You know what’s the best part about software, no matter the device targeted by it? Every time you think you’ve seen it all, something comes to prove you wrong. For example, when talking about data recovery/basic undelete software for Windows, I was sure that Recuva is the best free thing to get, so I didn’t even bother to look for any other free tool to get this job done.
Well, today I discovered Undelete 360 and it really turned my world upside down, so I have to share this with you. After all, even if you’re a Recuva fan, it’s always good to know there’s something as good as your favorite around – in this world, if a program is free and great from all points of view, it doesn’t mean it’s going to stay that way forever, unfortunately…
Since Undelete 360 is a fully-featured, free to use program, there’s no need to bother with information about the available versions and pricing of the licensed ones – you get all of it for free, and that’s all you need to know. The release I got here is 2.1 Build 8 and it really does more than some commercial products from this category, trust me!
According to the official page, Undelete 360 2.1 works with Windows 2000/XP/Vista/Windows 7/2003 or 2008 Server, supports FAT/NTFS and requires at least 15 MB of free disk space, as well as between 128 and 1024 MB of RAM, depending on the size of the drive(s) to scan and the amount of free space. So far, so good…
… and it gets even better when you install Undelete 360: the 2 MB setup package has no evil pieces of code inside it, no options to send you looking for a geek to help you and only a few screens to go through (the setup screens pictured at the end of the articles are all you’ll see during this stage, nothing more!). Only lack of multilanguage support and better graphics keep this installer from being worthy of 5 stars, so everything’s great here. All right, let’s check the looks and works, then!
Undelete 360 may not have any offline documentation available and its About window is ridiculous (just look at it!), but the rest of it is pretty good – the graphics and layout are far from original, but it looks good and any computer illiterate should be able to use it and this is what really matters, after all. In fact, I think the graphics are great and the layout is also very good, so it’s all about one or two clicks, without any hidden settings for power users. Awesome, now we can move to the features…
… and we’ll start by saying that searching a large drive can take some time, so if you really need to recover some deleted files, you can’t make it in a hurry. On the other hand, it’s good to know that you can scan an individual partition or a single external drive, like an USB stick. In fact, Undelete 360 supports more than just hard drives or USB sticks, since it can also handle memory cards, Firewire drives and more, while any file type you can think of can be recovered – as long as it wasn’t damaged beyond any chance of recovery yet, of course.
Once the scan is complete, you can choose to recover one or more files, filter the results, preview the files found – even a Hex viewer is at your disposal, as well as a nice Log feature and access to the file properties of the items that can be recovered… or not. Anyway, sorting the files found after a scan is really easy, since you can choose only to view files of a certain type with a single mouse click, for example.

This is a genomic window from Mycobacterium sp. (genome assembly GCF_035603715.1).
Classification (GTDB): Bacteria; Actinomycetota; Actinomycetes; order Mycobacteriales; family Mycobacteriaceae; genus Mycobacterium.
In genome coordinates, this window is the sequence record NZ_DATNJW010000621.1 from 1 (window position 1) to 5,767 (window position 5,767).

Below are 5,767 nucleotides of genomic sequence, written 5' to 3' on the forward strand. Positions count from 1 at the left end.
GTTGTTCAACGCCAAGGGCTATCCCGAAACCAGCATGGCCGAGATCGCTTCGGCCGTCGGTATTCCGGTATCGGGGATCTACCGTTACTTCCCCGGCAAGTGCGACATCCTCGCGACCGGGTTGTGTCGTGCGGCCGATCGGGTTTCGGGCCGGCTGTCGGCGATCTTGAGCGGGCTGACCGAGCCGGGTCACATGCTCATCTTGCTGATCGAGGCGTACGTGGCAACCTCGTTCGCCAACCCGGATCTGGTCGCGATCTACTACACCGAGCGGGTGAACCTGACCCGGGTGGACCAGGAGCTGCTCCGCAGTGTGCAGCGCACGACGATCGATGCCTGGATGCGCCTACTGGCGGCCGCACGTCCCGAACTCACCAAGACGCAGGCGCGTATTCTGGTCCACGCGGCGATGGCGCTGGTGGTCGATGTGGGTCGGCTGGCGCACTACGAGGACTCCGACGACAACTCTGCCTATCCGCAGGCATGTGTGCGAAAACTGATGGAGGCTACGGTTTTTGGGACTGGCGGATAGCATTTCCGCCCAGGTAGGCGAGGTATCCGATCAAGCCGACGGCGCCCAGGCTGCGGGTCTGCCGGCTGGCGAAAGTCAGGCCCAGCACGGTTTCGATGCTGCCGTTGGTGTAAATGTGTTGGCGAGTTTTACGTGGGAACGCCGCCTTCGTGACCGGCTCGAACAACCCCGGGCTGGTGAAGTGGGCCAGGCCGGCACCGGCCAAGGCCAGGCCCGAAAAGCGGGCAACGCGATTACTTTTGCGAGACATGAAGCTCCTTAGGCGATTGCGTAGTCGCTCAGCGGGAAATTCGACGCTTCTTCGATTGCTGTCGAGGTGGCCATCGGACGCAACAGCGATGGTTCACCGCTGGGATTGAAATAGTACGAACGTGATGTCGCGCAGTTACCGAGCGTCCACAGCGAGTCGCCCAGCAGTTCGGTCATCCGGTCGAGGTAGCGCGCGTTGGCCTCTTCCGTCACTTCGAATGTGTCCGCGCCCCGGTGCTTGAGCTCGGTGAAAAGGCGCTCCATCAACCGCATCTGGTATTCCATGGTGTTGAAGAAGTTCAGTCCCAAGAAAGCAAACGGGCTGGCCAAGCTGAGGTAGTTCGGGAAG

Fortunately, there’s more to Undelete 360, and it even gets really funny – what about a program that’s supposed to help you recover data that also comes with data destruction capabilities? Yup, you got that right – Undelete 360 is also a pretty capable data shredding solution, although it can’t match most programs built only for this purpose, and not even file destruction capabilities of some all-in-one system tools I’ve seen so far. Anyway, Undelete 360 can wipe your files and folders using one pass or the more advanced 3 passes DoD 5220.22-M method. With this program, you can easily wipe files/folders or free space from a certain drive/device. Nothing out of this world, but the basic tools to get the job done. Excellent!
Other than the above, you should know that, in my case, Undelete 360 proved to be rock-solid and it only used around 10 MB of memory no matter what happened. With a few minor exceptions, working with it was a pleasure, so this one will join my free-software-to-keep-around collection. These being said, let’s move to the final parts with a few…
Tips & Tricks
1. Sometimes, files with “Very Good” status can’t be previewed, but if you choose to recover them, some information may still be useful. Don’t take too seriously what you see in the Preview window!
2. In case this is the first time you read about data recovery/file undelete operations, always keep this in mind: to maximize your chances of success, never write data to a drive/device that contains file you just deleted and want to recover!
3. When recovering files from a hard drive, especially one that has hardware problems, be sure to save your files to an external device.
Undelete 360 looks good, using it is a piece of cake, compatibility with Microsoft’s operating systems is really good, comes for free and has enough features to get the job done and then some!
I was really disappointed to find some fake badges on the official page (if it doesn’t link back to the site giving it, it’s fake to me), not to mention that the interface could be great, if not for that silly About window and the link in the upper right corner of the main window.
Despite the above, Undelete 360 gets our badge – this time, for good. Why that? Because it deserves it, that’s why! If you don’t trust me, you’re free to take it for a spin a decide for yourselves, but don’t forget to get back here and drop a comment, all right? That’s all, folks!